Safety and Emergencies in Costa Rica

Costa Rica ambulance

To ensure you get the most from your Costa Rican adventure you should always be aware of possible health hazards and make sure you take appropriate safety precautions to avoid any dangerous situations.

Costa Rica has been branded the safest country in Latin America and the fact that it has functioned so well without an army since 1948 says a lot about the society and nature of its people. However, it cannot be ignored that crime rates are rising in Costa Rica and this is a knock-on effect from the huge influx of foreigners that arrive in Costa Rica each year. Very popular coastal resorts like Playa Jacó are having an increasing number of problems with drugs and prostitution whereas the Limón province on the caribbean coast has the highest crime rate in the country. This said, Costa Rica is still a lot safer than many other destinations and perhaps just requires being a bit streetwise and a bit of common sense to avoid falling into any undesirable situations.

Health & Safety Measures

Costa Rica water in the bottle

Water: It is advisable to avoid consuming tap water at all times during your trip. Always buy bottled water and ask for your drinks without ice as this will invariably be made from tap water. It is also worth brushing your teeth with bottled water to avoid any nasty tummy upsets. Be wary of salads and fruit and vegetable which may have been washed in tap water.

Always take plenty of water with you wherever you go - especially on long excursions as you may find yourself in very remote areas with no facilities. It is also worth taking supplies, especially if you will be spending one day or more in a national park.

Before leaving it is worth stocking up on antibacterial handwash that doesn't require the use of water. These little bottles of germ killing gel can be a life saver when you find yourself in a badly stocked bathroom or in the middle of a National Park.

Be sure to cover up in the midday sun with a hat, long sleeved clothing and keep slapping on plenty of suncream.

Pack carefully; Be prepared for everything! No matter what season it is when you visit Costa Rica you are likely to encounter extreme weather conditions. Bring loose, cool clothes as well as warm fleeces which you will be grateful for if you find yourself at high altitudes. The dry season can still see heavy showers so be sure to take waterproofs and an umbrella. If you are planning on hiking, make sure you take good quality walking boots with ankle support.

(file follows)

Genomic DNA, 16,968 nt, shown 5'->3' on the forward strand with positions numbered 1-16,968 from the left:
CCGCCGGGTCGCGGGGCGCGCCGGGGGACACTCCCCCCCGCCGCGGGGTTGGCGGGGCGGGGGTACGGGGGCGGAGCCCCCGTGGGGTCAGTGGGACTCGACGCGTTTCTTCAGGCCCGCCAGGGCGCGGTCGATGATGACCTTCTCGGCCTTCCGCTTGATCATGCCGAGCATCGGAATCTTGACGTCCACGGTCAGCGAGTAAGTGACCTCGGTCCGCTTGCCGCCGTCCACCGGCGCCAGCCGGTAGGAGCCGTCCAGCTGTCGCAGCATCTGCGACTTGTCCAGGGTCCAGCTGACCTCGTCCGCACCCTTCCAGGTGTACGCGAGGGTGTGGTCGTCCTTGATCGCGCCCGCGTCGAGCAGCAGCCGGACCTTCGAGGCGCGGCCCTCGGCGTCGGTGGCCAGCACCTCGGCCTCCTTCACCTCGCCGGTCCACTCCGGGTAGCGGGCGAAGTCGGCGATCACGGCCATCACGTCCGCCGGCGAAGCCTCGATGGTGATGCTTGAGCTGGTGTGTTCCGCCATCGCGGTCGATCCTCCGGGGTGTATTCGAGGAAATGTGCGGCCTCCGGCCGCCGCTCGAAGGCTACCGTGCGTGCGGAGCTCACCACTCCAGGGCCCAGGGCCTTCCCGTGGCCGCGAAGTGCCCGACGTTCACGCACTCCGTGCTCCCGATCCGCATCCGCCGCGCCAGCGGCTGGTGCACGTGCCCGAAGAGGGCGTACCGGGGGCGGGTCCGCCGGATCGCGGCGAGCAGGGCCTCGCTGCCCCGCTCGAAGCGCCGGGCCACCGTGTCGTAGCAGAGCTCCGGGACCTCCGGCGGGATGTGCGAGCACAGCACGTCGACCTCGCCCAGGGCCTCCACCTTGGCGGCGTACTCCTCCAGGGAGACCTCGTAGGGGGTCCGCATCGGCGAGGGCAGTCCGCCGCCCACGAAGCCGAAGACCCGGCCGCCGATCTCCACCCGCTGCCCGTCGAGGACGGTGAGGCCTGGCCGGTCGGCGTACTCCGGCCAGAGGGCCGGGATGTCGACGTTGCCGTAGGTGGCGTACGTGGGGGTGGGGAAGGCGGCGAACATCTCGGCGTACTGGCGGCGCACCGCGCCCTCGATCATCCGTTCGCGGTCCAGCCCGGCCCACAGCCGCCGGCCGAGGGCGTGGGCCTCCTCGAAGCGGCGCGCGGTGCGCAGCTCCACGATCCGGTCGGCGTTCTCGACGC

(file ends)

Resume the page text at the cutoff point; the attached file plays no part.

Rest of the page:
Always take a medical kit which should contain antiseptic cream, a sterile syringe, bandages, rehydration sachets and immodium.

Make sure you bring a large quantity of insect repellent containing DEET, especially if you are spending time in the rainforest.

Book an appointment with your doctor one month before you go to Costa Rica so that you have time to get any injections that may be required or start a course of malaria tablets if necessary.

Swimming/ Surfing: Be sure to check beforehand if an area is suitable for swimming and/ or surfing. Some beaches or rivers have very strong current or dangerous waves. Others are frequented by sharks or alligators and are unsafe for people.

Hiking: ALWAYS check your route with a ranger before setting off as turbulent weather conditions can alter footpaths or make hiking very dangerous.

Driving: Pre-plan your route before setting off and if possible, check with a local as maps can often be inaccurate or roads can be closed off without advanced warning. It is unadvisable to drive at night as roads are often unpaved, unlit and with many potholes. NEVER leave any valuables in the car.

Earthquakes and Volcanoes: Whilst it is hard to preempt either of these things occurring, keep an eye on the news if you are heading to an active volcano and if in doubt, ask a local for advice.

Keep your money in a money-belt underneath your clothes and never take out more than what you need for that specific day. When withdrawing cash, choose an ATM in a public place. If possible leave all valuables in a safe and be discrete with cameras, mobile phones, mp3's or other expensive items.

It is advisable to carry your passport with you at all times, which you should also keep in a money belt. You should also keep a photocopy of all important documents in a safe place.

Useful Contact Numbers in Costa Rica

Emergencies (ambulances): 911 This number is fully operative anywhere in the Central Valley. Outside this area (i.e, in Guanacaste or Limón provinces) if you ring this number you will be redirected to a local station. All operators are fully bilingual in at least Spanish and English.

Fire Station: 118

Police: 117